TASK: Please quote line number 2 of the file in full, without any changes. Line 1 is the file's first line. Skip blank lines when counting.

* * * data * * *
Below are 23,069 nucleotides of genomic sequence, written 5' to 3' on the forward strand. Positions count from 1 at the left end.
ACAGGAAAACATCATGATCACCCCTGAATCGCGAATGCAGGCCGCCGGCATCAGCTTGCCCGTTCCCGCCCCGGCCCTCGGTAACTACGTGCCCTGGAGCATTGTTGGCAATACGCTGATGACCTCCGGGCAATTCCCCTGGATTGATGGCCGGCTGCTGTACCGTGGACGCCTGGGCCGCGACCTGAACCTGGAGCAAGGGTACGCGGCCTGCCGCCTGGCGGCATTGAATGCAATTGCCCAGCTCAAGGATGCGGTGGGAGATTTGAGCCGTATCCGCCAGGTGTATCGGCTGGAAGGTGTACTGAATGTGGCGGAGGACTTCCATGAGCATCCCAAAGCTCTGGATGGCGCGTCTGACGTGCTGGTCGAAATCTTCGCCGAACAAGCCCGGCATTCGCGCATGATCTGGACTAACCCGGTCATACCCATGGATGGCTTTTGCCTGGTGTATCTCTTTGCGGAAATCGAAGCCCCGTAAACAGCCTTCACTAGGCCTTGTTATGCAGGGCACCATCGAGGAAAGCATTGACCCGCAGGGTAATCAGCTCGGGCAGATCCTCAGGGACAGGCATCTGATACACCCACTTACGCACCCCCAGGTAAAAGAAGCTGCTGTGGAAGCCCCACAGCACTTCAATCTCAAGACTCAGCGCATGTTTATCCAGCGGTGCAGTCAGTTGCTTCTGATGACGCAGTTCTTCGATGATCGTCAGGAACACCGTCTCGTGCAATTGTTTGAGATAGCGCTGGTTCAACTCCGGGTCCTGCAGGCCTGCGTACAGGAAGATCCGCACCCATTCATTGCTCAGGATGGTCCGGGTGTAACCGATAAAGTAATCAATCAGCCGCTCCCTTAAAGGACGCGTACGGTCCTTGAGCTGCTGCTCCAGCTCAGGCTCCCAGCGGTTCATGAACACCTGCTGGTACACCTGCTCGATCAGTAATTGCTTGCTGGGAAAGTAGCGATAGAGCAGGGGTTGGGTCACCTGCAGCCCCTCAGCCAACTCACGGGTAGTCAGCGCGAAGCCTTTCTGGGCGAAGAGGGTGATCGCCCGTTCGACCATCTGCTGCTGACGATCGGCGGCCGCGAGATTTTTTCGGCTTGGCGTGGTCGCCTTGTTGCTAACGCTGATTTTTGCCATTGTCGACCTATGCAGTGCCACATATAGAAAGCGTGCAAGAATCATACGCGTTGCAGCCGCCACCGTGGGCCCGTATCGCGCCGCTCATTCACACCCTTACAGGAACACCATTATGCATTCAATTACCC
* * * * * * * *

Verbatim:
ACAGGAAAACATCATGATCACCCCTGAATCGCGAATGCAGGCCGCCGGCATCAGCTTGCCCGTTCCCGCCCCGGCCCTCGGTAACTACGTGCCCTGGAGCATTGTTGGCAATACGCTGATGACCTCCGGGCAATTCCCCTGGATTGATGGCCGGCTGCTGTACCGTGGACGCCTGGGCCGCGACCTGAACCTGGAGCAAGGGTACGCGGCCTGCCGCCTGGCGGCATTGAATGCAATTGCCCAGCTCAAGGATGCGGTGGGAGATTTGAGCCGTATCCGCCAGGTGTATCGGCTGGAAGGTGTACTGAATGTGGCGGAGGACTTCCATGAGCATCCCAAAGCTCTGGATGGCGCGTCTGACGTGCTGGTCGAAATCTTCGCCGAACAAGCCCGGCATTCGCGCATGATCTGGACTAACCCGGTCATACCCATGGATGGCTTTTGCCTGGTGTATCTCTTTGCGGAAATCGAAGCCCCGTAAACAGCCTTCACTAGGCCTTGTTATGCAGGGCACCATCGAGGAAAGCATTGACCCGCAGGGTAATCAGCTCGGGCAGATCCTCAGGGACAGGCATCTGATACACCCACTTACGCACCCCCAGGTAAAAGAAGCTGCTGTGGAAGCCCCACAGCACTTCAATCTCAAGACTCAGCGCATGTTTATCCAGCGGTGCAGTCAGTTGCTTCTGATGACGCAGTTCTTCGATGATCGTCAGGAACACCGTCTCGTGCAATTGTTTGAGATAGCGCTGGTTCAACTCCGGGTCCTGCAGGCCTGCGTACAGGAAGATCCGCACCCATTCATTGCTCAGGATGGTCCGGGTGTAACCGATAAAGTAATCAATCAGCCGCTCCCTTAAAGGACGCGTACGGTCCTTGAGCTGCTGCTCCAGCTCAGGCTCCCAGCGGTTCATGAACACCTGCTGGTACACCTGCTCGATCAGTAATTGCTTGCTGGGAAAGTAGCGATAGAGCAGGGGTTGGGTCACCTGCAGCCCCTCAGCCAACTCACGGGTAGTCAGCGCGAAGCCTTTCTGGGCGAAGAGGGTGATCGCCCGTTCGACCATCTGCTGCTGACGATCGGCGGCCGCGAGATTTTTTCGGCTTGGCGTGGTCGCCTTGTTGCTAACGCTGATTTTTGCCATTGTCGACCTATGCAGTGCCACATATAGAAAGCGTGCAAGAATCATACGCGTTGCAGCCGCCACCGTGGGCCCGTATCGCGCCGCTCATTCACACCCTTACAGGAACACCATTATGCATTCAATTACCC